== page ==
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Gazette Premium Content Gov. Hickenlooper declares disaster emergency as Manitou avoids another blow

The Gazette - Updated: August 12, 2013 at 9:35 pm

A roundup of Monday's thunderstorm that caused localized street flooding but did not bring the torrent of water and damage like Friday:

 

9:15 p.m. The National Weather Service in Pueblo issued a flash flood watch at 4:19 a.m. Monday and canceled it at 9:11 p.m.

“All the showers and thunderstorms kind of moved off out of the area,” meteorologist Makoto Moore said. “There’s still some stuff lingering up north, but even if they do track down across the area, we don’t expect them to produce any rainfall at rates that would create a problem.”

The weather service issued a flash flood warning for the Waldo Canyon burn scar at 2:31 p.m. and canceled it at 4:15 p.m., Moore said.

  

5:25 p.m. Gov. John Hickenlooper has declared a disaster emergency for El Paso County because of the damage from Friday's flash flood in Manitou Springs.

 

Here's the press release from the governor's office:

  

Gov. John Hickenlooper declared a disaster emergency related to flooding in recent days in El Paso County. The declaration will make resources available to remove flooding debris and provide flood emergency protective measures.

El Paso County and the City of Manitou Springs on Aug. 10 requested the state assistance. The governor gave verbal approval on the same day.

The governor authorized $400,000 be transferred into the Disaster Emergency Fund from the General Fund appropriation in Fiscal Year 2013-14 to the Controlled Maintenance Trust Fund. The director of the Colorado Office of Emergency Management will direct and allocate the funding to the appropriate government agencies to address the disaster.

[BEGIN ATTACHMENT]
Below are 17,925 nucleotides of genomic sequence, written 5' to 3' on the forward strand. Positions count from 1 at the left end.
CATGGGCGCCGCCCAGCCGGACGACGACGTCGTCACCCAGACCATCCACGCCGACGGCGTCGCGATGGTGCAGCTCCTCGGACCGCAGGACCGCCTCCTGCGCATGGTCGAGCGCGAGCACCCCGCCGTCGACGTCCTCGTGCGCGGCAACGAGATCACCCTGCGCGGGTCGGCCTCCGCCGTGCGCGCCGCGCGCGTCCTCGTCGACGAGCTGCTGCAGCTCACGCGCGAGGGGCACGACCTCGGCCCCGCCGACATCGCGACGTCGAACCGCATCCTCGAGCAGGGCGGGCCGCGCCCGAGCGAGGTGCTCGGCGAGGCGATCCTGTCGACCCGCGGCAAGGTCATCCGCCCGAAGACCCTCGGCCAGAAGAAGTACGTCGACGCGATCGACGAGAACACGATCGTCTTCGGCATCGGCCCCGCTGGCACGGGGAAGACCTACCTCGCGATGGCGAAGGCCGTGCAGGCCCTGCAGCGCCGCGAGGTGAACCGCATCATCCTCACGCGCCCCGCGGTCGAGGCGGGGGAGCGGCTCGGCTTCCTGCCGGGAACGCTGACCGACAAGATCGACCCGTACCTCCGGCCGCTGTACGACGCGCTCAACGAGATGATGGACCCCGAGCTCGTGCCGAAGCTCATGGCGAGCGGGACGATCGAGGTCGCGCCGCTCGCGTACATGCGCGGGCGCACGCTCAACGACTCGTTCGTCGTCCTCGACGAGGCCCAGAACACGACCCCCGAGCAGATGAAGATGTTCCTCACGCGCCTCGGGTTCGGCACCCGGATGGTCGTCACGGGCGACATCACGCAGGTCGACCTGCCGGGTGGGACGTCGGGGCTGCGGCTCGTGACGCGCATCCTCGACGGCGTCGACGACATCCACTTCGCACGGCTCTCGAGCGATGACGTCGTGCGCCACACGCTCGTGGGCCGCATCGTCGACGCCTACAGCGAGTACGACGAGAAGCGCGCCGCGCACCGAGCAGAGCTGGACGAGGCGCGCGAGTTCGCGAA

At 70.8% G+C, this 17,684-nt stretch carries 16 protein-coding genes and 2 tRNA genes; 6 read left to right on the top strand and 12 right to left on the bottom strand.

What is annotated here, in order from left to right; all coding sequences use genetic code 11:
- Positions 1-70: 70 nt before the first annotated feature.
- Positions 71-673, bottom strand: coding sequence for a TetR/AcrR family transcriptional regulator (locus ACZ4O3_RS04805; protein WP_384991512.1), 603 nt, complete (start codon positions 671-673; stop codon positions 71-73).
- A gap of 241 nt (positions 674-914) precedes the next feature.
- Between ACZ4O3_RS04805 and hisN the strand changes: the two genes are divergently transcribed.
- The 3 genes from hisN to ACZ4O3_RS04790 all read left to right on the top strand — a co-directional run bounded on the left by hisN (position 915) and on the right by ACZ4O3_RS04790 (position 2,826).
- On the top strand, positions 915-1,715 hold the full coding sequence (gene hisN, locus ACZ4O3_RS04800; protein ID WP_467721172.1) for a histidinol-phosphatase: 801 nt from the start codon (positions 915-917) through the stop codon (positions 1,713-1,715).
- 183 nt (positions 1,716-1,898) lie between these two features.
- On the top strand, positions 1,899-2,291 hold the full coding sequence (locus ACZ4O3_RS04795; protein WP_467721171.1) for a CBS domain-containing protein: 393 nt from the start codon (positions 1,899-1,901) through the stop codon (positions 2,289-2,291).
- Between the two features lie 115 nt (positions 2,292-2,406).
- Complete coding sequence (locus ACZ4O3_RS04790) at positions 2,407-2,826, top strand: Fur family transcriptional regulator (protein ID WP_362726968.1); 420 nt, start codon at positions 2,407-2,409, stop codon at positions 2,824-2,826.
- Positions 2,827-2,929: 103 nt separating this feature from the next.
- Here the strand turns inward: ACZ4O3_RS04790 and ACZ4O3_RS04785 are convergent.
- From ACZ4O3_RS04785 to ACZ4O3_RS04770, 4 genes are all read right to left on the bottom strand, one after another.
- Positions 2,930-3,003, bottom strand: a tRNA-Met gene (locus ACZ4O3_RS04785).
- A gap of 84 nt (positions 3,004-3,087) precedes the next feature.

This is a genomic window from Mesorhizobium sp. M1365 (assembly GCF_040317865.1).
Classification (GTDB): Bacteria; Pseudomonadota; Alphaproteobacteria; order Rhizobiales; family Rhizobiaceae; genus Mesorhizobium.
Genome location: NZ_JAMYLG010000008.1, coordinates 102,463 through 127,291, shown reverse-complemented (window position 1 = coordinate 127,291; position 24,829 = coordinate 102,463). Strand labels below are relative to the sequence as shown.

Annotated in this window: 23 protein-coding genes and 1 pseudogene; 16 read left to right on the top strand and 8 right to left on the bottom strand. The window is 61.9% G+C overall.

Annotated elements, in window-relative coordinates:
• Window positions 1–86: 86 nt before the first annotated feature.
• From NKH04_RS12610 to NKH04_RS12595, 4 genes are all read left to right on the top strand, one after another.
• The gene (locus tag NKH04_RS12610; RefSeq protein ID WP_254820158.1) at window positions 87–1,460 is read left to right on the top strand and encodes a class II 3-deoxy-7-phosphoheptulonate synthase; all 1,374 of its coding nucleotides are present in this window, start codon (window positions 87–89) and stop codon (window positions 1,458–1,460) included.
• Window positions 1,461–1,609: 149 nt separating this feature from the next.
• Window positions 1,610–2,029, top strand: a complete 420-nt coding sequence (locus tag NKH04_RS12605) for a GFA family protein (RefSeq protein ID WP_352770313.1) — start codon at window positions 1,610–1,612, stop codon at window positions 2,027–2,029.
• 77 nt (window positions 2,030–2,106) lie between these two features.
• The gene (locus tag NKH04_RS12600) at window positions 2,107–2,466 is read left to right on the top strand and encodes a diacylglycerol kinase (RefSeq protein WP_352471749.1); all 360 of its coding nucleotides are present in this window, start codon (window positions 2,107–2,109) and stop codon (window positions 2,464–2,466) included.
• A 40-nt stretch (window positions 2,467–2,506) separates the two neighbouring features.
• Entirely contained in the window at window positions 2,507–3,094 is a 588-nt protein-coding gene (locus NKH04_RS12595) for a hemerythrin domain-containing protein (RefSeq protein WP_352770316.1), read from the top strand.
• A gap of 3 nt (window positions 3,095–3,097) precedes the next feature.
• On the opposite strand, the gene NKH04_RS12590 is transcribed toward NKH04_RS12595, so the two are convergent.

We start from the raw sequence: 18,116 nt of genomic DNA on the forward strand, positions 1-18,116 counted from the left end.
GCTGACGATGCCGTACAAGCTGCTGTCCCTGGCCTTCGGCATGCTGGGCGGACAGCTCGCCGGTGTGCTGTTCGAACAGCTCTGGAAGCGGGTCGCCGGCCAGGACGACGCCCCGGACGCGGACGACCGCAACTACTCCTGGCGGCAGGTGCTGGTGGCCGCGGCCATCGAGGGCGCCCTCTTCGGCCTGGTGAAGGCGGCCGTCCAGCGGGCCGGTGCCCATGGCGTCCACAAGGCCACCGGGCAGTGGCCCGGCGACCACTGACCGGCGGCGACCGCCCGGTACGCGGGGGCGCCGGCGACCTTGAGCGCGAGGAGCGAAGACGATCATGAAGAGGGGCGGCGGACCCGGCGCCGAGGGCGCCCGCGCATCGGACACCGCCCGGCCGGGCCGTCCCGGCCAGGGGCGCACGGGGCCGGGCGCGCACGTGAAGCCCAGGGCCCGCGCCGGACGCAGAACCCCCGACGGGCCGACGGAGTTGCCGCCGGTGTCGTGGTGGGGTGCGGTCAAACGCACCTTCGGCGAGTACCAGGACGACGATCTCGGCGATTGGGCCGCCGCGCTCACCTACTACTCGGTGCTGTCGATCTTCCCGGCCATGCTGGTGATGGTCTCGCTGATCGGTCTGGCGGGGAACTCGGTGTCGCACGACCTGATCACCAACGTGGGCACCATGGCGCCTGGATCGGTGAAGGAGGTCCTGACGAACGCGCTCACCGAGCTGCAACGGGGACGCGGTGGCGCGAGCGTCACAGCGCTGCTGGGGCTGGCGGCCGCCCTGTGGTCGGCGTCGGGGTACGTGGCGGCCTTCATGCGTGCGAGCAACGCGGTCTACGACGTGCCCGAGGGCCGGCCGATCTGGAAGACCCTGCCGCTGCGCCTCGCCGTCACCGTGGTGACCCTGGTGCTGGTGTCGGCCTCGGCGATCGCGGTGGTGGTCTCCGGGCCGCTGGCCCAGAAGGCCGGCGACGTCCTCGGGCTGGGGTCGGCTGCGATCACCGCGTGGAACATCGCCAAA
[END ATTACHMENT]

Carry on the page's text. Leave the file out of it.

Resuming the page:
The governor also activated the State Emergency Operations Plan to address the flooding. The activation requires all state departments and agencies to take whatever actions may be required and requested by the director of the Colorado Office of Emergency Management, including provision of appropriate staff and equipment as necessary.

The governor further authorized the Colorado National Guard to assist with search and rescue missions in the area, if necessary, as more rain continues to fall.
    

5:15 p.m. Manitou Springs officials confirmed at a press conference that there are no other missing persons due to last Friday's flash flood.

 

Earlier Monday, Penrose Hospital confirmed that Laura Hunter, 49, was rescued Friday and has been treated at the hospital, said Chris Valentine, Penrose spokesman.

 

Hunter's condition is listed as fair and she will be discharged from Penrose on Tuesday, when she will return home to Manitou Springs, Valentine said.

 

At the press conference, Manitou Springs police chief Joe Ribeiro of the most recent storm said "this is becoming good practice for us."